Mitigating Food Loss and Waste Amidst COVID-19 in Uganda
With over 2.5 million food producers country-wide, Government stringent COVID-19 mitigation and containment measures like; transport and mass gathering restrictions; curfew; closure of airports and border crossing points within the EAC region as well as partial lockdowns in certain hot spots of the country led to a surge in food losses and waste amidst growing numbers of household food insecurity.
With the number of many in the hospitality sector like restaurants shut for business during the lockdown, many small-scale farmers in the country felt the pinch as they were stuck with their farm produces. Worse still was a sharp decline in farmer’s incomes as many resorted to selling their produce at giveaway prices. For instance, many looked on as bunches of matooke in areas like Ankole where going for as little as 1000 shillings. This situation was similarly witnessed by eggs, fruits, and poultry farmers in the country.
“Every year around the globe, 1.3 billion tonnes of food is lost or wasted, that is 1/3 of all food produced for human consumption” (FAO of the Untied Nations)
As Uganda joins the world in celebrating the first ever observance of the International day of food loss and waste, we recognize the fundamental need to transform and rebalance the way our food is produced and consumed. There might not be quick fixes for this problem, but there are approaches that could point toward a more equitable and efficient direction starting with the governance of our food. Lini Wollenberg, of the CGIAR Research Program on Climate Change, Agriculture and Food Security (CCAFS), emphasizes that storage at this time is critical, as lockdowns globally have limited access to food, making it important to stretch what is available to communities in need. The revitalization of silos in Uganda is a conversation that should be re-tabled to safe guard country food losses and secure farmer’s livelihoods.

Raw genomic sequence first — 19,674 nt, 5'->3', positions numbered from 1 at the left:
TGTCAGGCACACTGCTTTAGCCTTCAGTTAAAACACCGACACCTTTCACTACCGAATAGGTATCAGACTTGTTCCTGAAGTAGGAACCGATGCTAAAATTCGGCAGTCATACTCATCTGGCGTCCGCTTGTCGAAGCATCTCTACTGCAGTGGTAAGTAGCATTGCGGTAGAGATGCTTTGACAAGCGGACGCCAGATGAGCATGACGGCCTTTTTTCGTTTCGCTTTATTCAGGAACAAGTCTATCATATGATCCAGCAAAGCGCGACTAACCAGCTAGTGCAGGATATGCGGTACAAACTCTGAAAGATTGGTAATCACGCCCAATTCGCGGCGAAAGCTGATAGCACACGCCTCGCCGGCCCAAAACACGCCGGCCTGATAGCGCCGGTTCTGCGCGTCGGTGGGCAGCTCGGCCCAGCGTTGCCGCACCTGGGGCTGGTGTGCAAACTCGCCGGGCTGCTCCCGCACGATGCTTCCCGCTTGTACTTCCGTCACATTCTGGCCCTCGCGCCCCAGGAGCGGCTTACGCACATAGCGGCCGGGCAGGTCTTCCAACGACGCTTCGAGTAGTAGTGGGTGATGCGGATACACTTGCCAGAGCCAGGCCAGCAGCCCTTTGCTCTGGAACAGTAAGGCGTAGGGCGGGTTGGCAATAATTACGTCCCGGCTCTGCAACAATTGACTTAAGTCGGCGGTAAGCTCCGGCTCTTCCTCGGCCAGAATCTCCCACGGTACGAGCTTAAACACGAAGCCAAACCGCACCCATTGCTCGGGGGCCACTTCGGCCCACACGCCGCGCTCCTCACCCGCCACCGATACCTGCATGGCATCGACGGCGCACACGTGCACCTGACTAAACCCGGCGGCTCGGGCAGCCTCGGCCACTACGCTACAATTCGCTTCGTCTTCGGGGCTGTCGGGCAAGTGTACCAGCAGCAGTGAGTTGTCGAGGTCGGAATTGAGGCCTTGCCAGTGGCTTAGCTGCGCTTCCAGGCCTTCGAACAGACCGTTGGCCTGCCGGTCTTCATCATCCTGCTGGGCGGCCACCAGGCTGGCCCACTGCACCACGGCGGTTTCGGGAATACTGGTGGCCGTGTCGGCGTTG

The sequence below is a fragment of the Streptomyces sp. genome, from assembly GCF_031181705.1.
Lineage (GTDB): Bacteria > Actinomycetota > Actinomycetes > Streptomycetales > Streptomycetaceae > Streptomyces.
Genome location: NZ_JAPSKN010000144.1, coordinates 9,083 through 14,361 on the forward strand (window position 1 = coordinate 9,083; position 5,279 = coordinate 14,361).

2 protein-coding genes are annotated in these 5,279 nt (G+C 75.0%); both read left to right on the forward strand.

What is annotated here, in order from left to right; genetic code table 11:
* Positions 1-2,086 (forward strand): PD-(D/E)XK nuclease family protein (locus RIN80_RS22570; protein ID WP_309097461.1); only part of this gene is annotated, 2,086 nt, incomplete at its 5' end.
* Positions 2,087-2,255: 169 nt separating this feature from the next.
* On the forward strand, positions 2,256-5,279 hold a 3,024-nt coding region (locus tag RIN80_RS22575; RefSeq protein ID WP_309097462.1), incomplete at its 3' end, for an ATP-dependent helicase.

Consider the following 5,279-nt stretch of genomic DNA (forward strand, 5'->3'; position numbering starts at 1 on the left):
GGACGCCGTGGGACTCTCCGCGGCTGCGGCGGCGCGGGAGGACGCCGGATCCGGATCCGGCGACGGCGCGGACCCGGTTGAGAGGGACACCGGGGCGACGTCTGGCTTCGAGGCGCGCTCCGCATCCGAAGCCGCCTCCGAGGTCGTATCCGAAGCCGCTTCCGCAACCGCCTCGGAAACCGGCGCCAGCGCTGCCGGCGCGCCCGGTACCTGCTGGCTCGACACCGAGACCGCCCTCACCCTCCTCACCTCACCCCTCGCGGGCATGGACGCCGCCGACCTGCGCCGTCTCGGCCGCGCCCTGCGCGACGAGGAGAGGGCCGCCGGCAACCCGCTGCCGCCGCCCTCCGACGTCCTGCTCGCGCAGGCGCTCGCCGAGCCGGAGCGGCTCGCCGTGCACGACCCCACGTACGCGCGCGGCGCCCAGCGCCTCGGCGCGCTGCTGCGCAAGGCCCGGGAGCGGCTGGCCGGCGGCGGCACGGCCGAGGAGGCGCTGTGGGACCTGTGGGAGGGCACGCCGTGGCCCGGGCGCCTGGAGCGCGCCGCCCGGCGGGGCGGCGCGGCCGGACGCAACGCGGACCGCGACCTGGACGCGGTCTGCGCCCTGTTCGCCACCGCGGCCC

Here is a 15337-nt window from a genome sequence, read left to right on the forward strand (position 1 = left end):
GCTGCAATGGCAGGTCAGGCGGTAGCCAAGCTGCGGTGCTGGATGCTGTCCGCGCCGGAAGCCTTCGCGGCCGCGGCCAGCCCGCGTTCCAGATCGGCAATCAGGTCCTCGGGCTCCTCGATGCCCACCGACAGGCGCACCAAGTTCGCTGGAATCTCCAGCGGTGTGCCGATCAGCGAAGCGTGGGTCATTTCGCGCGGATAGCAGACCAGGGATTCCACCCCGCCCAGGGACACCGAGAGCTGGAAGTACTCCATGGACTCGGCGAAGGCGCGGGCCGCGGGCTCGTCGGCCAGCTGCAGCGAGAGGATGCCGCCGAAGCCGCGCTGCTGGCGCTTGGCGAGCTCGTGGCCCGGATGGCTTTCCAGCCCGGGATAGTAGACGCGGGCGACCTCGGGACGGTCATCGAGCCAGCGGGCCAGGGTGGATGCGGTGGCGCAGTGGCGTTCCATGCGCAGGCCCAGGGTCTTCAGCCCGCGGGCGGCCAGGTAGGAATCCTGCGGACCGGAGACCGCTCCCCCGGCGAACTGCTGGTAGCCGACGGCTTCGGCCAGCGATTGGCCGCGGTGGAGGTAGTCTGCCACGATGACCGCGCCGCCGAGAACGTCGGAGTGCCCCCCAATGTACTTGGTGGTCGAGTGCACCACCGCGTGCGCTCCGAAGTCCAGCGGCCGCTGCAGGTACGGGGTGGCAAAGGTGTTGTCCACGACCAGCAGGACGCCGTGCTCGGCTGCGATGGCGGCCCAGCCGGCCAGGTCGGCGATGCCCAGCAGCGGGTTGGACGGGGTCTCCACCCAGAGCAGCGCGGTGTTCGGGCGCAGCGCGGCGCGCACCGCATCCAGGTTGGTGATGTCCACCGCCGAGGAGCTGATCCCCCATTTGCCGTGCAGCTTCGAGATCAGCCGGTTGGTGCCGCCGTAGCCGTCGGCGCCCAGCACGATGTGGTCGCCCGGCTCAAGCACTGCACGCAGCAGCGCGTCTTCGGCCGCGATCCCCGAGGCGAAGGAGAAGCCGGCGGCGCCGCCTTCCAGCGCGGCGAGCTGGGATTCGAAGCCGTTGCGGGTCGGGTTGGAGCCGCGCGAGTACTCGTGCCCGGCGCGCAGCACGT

Within the EAC, the Kenyan Government begun buying up surplus food from across the country to distribute to areas where people are struggling with acute food-insecurity. Alongside the establishment of storage facilities like silos across the country, Uganda should pick a leaf from other Government policy efforts that secure farmer produces in an effort to reduce food loss and waste.
Uniquely, information management for food demand and supply through smart marketing and data platforms, can help to facilitate the exchange of food produce in various contexts within the country. In turn, such setups can help to overcome breakdowns in food distribution that have led to producers dumping food while Ugandans go hungry. Case in point is ESAFF-Uganda’s KilimoMart app, a digitalized organic outlet that connects organic farmers from all over Uganda and other EAC countries to various consumers. The KilimoMart Application is playing an important role in addressing the challenges that small scale farmers have been facing for so long by creating market opportunities for them where their agricultural products and services are accessed by consumers in all East African countries.
Plagued by increasing food waste from farm to plate, other exceptional approaches are needed. According to Food Tank, a US based think tank for food security, linear food systems need to become a thing of the past, and instead all “waste” should be entered back as inputs to the food system—in the form of compost—to create more rounded food systems. All food excess needs to be redistributed, especially at this time of food crisis. Public awareness campaigns by Governmental institutions and NGOs, can help teach concepts of agroecology and organic farming systems that look into the utilization of organic mature from this “unwanted food” to curb food waste in the country.
It is unthinkable that food is lost and wasted when continentally, we are in a food crisis that is aggravated by this pandemic. To give us a fighting chance, ending food loss and waste must become an everyday practice. It should start with you and me.